Tag: protests

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Give Peace a Chance to Bring Justice

This morning, while walking from the Point in San Diego’s University Heights neighborhood, I passed by a dove placidly perched on a wooden fence. The bird looked somewhat scrawny, and I wondered if even weakened—for it made no attempt to flee when I turned back with Leica Q2, stopped, manually focused, and captured the Featured Image. Surely there is a metaphor here somewhere.

Racial riots rage across swathes of the country, months after the first ones in late May 2020: Chicago, Ill., Kenosha, Wisc., Minneapolis, Minn., Portland, Ore., and Seattle, Wash. are among the cities stricken by arson and looting. Today, in D.C., on the 57th anniversary of Martin Luther King, Jr.‘s “I Have a Dream” speech, thousands of protesters rallied for racial equality and against violence during The Commitment March. Afternoon stormy weather and heavy rains dampened activities, which, more or less, came to a soggy end by early evening. Mmmm, is there another metaphor there?

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Going Postal

Among Americans, few institutions, and the services provided, are as meaningful as the United States Post Office. The Second Continental Congress created the U.S. postal system on July 26, 1775—nearly a year before the Colonies formally declared national independence from Britain—and chose Benjamin Franklin as the first postmaster general. Living generations, even the youngest among them, share some emotional experience from receiving, or sending, mail. The card from grandma is a tangible expression of her love for you. Delivery of an online-ordered package—and every other one before it—is a moment of anticipation and joy. Feelings about the mail are entrenched, and within our society they are universally shared.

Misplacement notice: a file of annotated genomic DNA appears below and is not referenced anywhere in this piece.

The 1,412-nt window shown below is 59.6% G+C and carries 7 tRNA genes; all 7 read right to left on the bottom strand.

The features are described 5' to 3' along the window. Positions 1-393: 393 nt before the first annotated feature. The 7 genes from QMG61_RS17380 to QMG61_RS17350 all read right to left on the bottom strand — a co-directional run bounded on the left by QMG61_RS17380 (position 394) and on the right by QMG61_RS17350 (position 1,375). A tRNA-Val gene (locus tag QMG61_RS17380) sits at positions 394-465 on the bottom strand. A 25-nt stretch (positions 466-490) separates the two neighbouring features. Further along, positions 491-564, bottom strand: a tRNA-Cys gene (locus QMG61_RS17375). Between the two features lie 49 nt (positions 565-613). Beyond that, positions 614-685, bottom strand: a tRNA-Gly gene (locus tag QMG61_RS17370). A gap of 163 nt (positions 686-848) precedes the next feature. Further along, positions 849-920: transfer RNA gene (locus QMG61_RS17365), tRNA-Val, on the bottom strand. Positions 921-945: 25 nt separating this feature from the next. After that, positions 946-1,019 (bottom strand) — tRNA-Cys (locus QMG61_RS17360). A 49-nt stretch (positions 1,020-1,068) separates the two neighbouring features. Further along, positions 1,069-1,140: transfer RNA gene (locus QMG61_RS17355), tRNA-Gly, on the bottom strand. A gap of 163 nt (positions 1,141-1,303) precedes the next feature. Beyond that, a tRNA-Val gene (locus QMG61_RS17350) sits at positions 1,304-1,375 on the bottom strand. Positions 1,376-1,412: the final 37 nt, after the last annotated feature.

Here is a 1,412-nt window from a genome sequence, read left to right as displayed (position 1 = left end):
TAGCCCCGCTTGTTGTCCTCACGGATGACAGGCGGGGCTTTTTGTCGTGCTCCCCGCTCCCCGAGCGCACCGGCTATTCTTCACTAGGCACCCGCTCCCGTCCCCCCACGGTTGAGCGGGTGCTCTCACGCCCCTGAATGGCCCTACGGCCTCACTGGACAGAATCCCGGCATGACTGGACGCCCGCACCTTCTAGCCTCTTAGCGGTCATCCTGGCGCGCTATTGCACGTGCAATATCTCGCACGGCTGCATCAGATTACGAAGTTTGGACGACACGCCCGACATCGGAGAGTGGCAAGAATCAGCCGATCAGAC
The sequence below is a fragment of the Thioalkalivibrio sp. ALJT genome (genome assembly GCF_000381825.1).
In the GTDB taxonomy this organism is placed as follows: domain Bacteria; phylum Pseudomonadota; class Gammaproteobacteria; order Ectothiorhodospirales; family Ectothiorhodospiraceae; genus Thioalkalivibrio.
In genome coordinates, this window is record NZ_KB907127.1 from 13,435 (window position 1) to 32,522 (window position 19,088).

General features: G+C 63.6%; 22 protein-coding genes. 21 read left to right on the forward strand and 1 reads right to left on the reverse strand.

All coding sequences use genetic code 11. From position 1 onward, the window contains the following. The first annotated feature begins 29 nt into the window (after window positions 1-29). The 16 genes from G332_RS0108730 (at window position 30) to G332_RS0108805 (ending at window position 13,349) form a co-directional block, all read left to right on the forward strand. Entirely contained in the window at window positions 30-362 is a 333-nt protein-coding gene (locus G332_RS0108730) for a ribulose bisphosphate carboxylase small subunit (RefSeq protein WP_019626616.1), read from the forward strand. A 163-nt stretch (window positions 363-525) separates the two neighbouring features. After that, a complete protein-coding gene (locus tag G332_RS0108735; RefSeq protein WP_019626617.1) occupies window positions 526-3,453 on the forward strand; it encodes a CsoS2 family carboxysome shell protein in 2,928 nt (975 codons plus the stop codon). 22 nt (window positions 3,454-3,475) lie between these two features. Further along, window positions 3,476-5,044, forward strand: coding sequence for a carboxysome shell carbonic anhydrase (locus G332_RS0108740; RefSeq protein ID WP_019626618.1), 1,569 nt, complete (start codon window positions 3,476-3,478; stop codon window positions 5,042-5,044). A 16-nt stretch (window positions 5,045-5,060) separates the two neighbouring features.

We put faith in the Post Office and its capacity to deliver our mail. But now, Democrat politicians and their supporters assert that our faith is misplaced—that we cannot trust the USPS, because the Trump Administration conspired to  disrupt postal operations to tamper with this year’s Presidential election. The allegations exploded like a supernova—seemingly from invisibility—not long after the President raised concerns that universal mail-in ballot initiatives, like the one here in California, would lead to voter fraud. Trump’s Democrat rivals assert that cost-cutting streamlining of postal operations and recent slowdown of mail processing are evidence of his interference to steal your vote.

It’s non sequitur. One thing has little to do with the other. Donald Trump is a longstanding critic of the USPS as it exists today—way before the brouhaha about mail-in ballots—and there are legitimate concerns that existing postal logistical capabilities and various states’ voting rules will lead to electoral chaos. But as a political maneuver, Democrats have whacked a hornet’s nest of emotional attachment to mail that already stings the President.

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Who is Watching You?

Be not fooled. We live in a surveillance society. I am not paranoid, nor even freaked by this startling situation. I merely take for granted that someone, somewhere, is watching—perhaps from a business’ security camera, household door webcam, or citizen’s smartphone.